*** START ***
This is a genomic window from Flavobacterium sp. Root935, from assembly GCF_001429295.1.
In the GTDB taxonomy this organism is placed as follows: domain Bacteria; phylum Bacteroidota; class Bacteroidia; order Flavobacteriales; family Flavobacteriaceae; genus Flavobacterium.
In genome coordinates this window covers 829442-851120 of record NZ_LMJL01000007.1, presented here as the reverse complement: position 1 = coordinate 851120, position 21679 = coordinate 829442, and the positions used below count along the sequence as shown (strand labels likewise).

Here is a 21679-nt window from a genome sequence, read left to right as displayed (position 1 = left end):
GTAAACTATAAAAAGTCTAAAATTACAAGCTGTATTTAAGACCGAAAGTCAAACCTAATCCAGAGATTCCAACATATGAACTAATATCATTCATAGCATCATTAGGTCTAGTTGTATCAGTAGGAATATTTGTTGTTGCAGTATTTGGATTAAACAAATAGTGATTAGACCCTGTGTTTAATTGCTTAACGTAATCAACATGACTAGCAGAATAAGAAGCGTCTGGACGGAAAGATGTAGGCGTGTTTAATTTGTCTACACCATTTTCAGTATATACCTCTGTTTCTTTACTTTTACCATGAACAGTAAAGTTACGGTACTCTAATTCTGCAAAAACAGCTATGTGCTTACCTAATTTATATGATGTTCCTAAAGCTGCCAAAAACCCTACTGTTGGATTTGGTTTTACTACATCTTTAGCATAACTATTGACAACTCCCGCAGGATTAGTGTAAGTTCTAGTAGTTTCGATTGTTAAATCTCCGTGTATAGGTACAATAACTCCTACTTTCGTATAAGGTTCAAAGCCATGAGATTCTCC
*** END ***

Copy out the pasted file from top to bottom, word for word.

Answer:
This is a genomic window from Flavobacterium sp. Root935, from assembly GCF_001429295.1.
In the GTDB taxonomy this organism is placed as follows: domain Bacteria; phylum Bacteroidota; class Bacteroidia; order Flavobacteriales; family Flavobacteriaceae; genus Flavobacterium.
In genome coordinates this window covers 829442-851120 of record NZ_LMJL01000007.1, presented here as the reverse complement: position 1 = coordinate 851120, position 21679 = coordinate 829442, and the positions used below count along the sequence as shown (strand labels likewise).

Here is a 21679-nt window from a genome sequence, read left to right as displayed (position 1 = left end):
GTAAACTATAAAAAGTCTAAAATTACAAGCTGTATTTAAGACCGAAAGTCAAACCTAATCCAGAGATTCCAACATATGAACTAATATCATTCATAGCATCATTAGGTCTAGTTGTATCAGTAGGAATATTTGTTGTTGCAGTATTTGGATTAAACAAATAGTGATTAGACCCTGTGTTTAATTGCTTAACGTAATCAACATGACTAGCAGAATAAGAAGCGTCTGGACGGAAAGATGTAGGCGTGTTTAATTTGTCTACACCATTTTCAGTATATACCTCTGTTTCTTTACTTTTACCATGAACAGTAAAGTTACGGTACTCTAATTCTGCAAAAACAGCTATGTGCTTACCTAATTTATATGATGTTCCTAAAGCTGCCAAAAACCCTACTGTTGGATTTGGTTTTACTACATCTTTAGCATAACTATTGACAACTCCCGCAGGATTAGTGTAAGTTCTAGTAGTTTCGATTGTTAAATCTCCGTGTATAGGTACAATAACTCCTACTTTCGTATAAGGTTCAAAGCCATGAGATTCTCC